Into the Book


The weather has been hovering just below freezing this morning. For Minneapolis, this is positively springy. Grey clouds drop snowflakes that dance in the corners of my vision as I walk down the street. By the time I turn my head, I’m too late to catch the show, and they’re already sleeping on the ground. My heart is light. This is nothing like the bitter cold of the past week. Cold wind blasting in the dark every morning will sink your spirits faster than anything else I know. But now the snow pirouettes around before the sun comes up.

This is a different winter than the one we are used to: more a princess dancing on the dining room floor than Old Man Winter with his staff and beard. What brings him to punish us with such howling and blowing? Why is he so angry that he blankets our cars in white, windshield wipers sticking up?

We never stop to pass the time of day — no one even knows the old man’s name. Could it be that the gales are just the tearful shudders of a lonely man? Poor man, widower of Demeter, and to cap it off we shake our fists at him as we walk from place to place, hunched over against the wind. His storms and bluster are grief, not anger. But how to make us understand? us tiny humans who are more concerned about being seven minutes late than about trying to catch snowflakes on our tongue. He looks about him, but all that is in his grasp is icicles, honed sharp; hail, hard and pounding; and clouds, black and foreboding in the night.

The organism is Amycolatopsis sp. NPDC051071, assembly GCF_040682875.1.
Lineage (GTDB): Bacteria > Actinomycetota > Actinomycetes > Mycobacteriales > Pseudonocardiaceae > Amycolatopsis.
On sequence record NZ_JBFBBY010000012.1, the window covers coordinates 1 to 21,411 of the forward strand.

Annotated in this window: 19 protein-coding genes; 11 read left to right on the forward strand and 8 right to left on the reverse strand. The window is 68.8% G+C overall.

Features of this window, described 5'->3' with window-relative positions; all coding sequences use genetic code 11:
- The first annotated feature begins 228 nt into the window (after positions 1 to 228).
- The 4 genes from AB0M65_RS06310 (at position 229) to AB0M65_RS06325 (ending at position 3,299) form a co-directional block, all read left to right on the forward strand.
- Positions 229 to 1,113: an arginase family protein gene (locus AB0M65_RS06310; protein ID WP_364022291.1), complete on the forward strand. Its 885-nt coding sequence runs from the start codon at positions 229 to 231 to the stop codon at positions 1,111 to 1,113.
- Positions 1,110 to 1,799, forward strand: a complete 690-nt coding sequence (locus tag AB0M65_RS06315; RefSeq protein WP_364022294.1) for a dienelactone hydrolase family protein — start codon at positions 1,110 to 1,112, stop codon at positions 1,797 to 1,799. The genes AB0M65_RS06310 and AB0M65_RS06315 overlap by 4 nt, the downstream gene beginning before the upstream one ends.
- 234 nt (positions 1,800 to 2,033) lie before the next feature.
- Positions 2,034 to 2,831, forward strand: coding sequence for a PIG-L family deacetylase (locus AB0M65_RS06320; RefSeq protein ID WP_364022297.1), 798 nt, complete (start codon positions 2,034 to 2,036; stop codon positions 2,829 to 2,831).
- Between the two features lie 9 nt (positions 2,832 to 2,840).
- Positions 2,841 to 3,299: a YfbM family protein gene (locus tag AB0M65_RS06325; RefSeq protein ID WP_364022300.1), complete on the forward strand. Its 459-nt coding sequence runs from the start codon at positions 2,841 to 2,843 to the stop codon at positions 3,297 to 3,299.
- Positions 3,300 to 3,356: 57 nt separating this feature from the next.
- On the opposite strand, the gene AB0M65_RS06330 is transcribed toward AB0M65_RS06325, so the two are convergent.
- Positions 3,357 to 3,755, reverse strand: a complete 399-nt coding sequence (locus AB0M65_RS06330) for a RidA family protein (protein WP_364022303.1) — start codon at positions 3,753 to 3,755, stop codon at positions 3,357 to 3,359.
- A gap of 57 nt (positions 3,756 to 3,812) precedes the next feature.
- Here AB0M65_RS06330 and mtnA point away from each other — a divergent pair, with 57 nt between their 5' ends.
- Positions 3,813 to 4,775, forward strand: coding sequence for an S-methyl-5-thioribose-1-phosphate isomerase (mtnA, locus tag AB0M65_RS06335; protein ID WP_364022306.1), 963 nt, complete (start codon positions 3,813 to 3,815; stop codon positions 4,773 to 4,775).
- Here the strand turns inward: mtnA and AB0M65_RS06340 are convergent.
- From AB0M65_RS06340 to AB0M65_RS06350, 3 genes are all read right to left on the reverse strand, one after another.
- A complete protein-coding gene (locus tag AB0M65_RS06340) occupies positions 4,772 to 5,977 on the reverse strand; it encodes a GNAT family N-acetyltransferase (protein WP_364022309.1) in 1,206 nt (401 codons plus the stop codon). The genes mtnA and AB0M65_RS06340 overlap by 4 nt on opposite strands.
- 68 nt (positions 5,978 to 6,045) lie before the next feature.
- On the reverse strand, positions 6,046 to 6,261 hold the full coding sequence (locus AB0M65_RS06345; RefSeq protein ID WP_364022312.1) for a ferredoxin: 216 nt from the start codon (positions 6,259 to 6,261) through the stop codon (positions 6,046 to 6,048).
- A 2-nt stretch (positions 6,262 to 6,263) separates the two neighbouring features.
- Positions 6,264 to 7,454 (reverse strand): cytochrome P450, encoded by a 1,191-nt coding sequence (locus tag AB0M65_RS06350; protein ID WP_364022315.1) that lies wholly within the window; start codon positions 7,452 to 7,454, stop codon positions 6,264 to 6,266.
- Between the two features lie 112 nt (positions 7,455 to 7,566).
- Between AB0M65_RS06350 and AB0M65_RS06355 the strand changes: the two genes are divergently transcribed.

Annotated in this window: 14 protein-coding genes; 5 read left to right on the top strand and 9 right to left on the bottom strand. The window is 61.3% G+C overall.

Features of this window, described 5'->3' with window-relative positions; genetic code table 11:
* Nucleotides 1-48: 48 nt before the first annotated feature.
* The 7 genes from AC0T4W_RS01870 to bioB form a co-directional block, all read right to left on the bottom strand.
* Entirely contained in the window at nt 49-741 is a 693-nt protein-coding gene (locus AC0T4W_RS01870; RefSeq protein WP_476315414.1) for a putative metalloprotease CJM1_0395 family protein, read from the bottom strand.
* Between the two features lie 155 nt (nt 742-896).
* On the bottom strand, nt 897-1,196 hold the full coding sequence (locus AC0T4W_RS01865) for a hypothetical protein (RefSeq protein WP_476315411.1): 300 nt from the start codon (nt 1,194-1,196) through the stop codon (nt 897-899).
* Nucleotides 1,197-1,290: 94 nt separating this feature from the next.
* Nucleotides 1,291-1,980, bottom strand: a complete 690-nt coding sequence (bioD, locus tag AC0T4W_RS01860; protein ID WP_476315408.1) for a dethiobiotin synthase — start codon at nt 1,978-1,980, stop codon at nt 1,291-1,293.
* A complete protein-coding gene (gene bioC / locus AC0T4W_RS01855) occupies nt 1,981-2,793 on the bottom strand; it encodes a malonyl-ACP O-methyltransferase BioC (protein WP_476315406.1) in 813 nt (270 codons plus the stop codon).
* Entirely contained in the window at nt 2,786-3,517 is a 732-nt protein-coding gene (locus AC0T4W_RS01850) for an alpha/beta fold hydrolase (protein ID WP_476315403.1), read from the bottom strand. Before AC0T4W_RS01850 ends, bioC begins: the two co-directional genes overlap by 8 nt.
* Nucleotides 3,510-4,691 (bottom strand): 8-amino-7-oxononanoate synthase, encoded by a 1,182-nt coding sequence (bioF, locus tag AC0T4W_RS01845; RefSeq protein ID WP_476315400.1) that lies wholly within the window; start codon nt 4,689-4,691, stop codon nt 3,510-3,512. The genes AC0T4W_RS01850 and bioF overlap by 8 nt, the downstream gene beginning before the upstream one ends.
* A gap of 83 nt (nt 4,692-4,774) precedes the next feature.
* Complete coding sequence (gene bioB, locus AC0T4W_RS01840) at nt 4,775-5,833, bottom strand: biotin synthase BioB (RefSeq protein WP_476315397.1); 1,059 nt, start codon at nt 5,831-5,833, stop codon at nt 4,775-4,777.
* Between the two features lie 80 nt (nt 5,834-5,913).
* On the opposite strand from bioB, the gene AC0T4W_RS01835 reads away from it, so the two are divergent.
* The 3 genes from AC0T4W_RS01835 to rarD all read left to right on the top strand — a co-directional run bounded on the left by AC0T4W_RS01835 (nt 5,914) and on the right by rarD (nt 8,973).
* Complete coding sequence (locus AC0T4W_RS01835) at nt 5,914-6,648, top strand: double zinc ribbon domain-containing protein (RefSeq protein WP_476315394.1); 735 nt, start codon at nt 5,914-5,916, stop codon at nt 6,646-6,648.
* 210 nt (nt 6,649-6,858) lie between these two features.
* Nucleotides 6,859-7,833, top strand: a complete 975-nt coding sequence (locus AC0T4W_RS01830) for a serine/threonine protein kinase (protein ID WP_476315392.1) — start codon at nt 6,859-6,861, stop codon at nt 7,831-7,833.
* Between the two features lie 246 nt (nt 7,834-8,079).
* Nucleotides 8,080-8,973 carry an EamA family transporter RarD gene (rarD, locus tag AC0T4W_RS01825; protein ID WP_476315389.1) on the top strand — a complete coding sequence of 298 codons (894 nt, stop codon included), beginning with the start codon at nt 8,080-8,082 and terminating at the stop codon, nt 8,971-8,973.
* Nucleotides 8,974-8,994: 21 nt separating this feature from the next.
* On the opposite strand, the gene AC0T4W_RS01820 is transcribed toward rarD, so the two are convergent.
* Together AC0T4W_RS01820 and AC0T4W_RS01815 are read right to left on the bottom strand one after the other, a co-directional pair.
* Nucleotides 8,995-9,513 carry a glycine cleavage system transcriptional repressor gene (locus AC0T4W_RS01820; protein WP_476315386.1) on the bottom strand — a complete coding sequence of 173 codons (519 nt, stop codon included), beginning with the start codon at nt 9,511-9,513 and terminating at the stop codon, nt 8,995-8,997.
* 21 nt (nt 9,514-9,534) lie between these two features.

Nothing he can give could bring us to love him. So he sends all he has left: beautiful girl, ravishing Persephone. She twirls across the earth dancing lightly, scattering snowflakes wherever she lands. So I, as I walk to school catching snowflakes on my tongue, catch glimpses of her smile in flurries and white clouds overhead, and bow to her as I dance across the crosswalk with her fingertips on my gloves.

But we have too long loved the summer to fall in love with winter. We even recoil from this beautiful sight, throwing sand and dirt on the sidewalks and pulling our scarves tighter against the flakes. Daughter runs to father and cries in his arms. Together they mourn, as the winter winds return and blow with greater force. We have had our chance to love the cold and its royalty, and we have lost it.

And at the last, summer will come. The shimmering ice will melt and the snow will turn black. It’ll all turn to mud and flow down the sewers; flow back to Hades, and with it take the daughter of winter, the princess who dances with fairy feet along 11th street.

Published on 9 March, 2015. Last updated on

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